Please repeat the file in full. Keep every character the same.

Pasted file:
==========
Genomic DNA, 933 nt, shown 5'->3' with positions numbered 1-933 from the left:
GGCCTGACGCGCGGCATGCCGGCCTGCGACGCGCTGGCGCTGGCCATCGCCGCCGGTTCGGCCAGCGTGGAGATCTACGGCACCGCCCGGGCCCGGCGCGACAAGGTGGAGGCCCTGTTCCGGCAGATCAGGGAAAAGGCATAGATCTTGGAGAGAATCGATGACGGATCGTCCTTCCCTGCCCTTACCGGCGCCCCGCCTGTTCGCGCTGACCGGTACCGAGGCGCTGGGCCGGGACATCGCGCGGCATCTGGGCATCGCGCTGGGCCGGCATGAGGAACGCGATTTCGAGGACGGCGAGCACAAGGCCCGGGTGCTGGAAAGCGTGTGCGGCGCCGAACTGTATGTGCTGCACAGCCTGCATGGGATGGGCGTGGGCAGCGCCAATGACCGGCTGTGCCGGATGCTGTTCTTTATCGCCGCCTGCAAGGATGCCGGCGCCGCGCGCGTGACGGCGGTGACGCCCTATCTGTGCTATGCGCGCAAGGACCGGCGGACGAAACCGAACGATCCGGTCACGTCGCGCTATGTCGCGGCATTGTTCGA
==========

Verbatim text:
Genomic DNA, 933 nt, shown 5'->3' with positions numbered 1-933 from the left:
GGCCTGACGCGCGGCATGCCGGCCTGCGACGCGCTGGCGCTGGCCATCGCCGCCGGTTCGGCCAGCGTGGAGATCTACGGCACCGCCCGGGCCCGGCGCGACAAGGTGGAGGCCCTGTTCCGGCAGATCAGGGAAAAGGCATAGATCTTGGAGAGAATCGATGACGGATCGTCCTTCCCTGCCCTTACCGGCGCCCCGCCTGTTCGCGCTGACCGGTACCGAGGCGCTGGGCCGGGACATCGCGCGGCATCTGGGCATCGCGCTGGGCCGGCATGAGGAACGCGATTTCGAGGACGGCGAGCACAAGGCCCGGGTGCTGGAAAGCGTGTGCGGCGCCGAACTGTATGTGCTGCACAGCCTGCATGGGATGGGCGTGGGCAGCGCCAATGACCGGCTGTGCCGGATGCTGTTCTTTATCGCCGCCTGCAAGGATGCCGGCGCCGCGCGCGTGACGGCGGTGACGCCCTATCTGTGCTATGCGCGCAAGGACCGGCGGACGAAACCGAACGATCCGGTCACGTCGCGCTATGTCGCGGCATTGTTCGA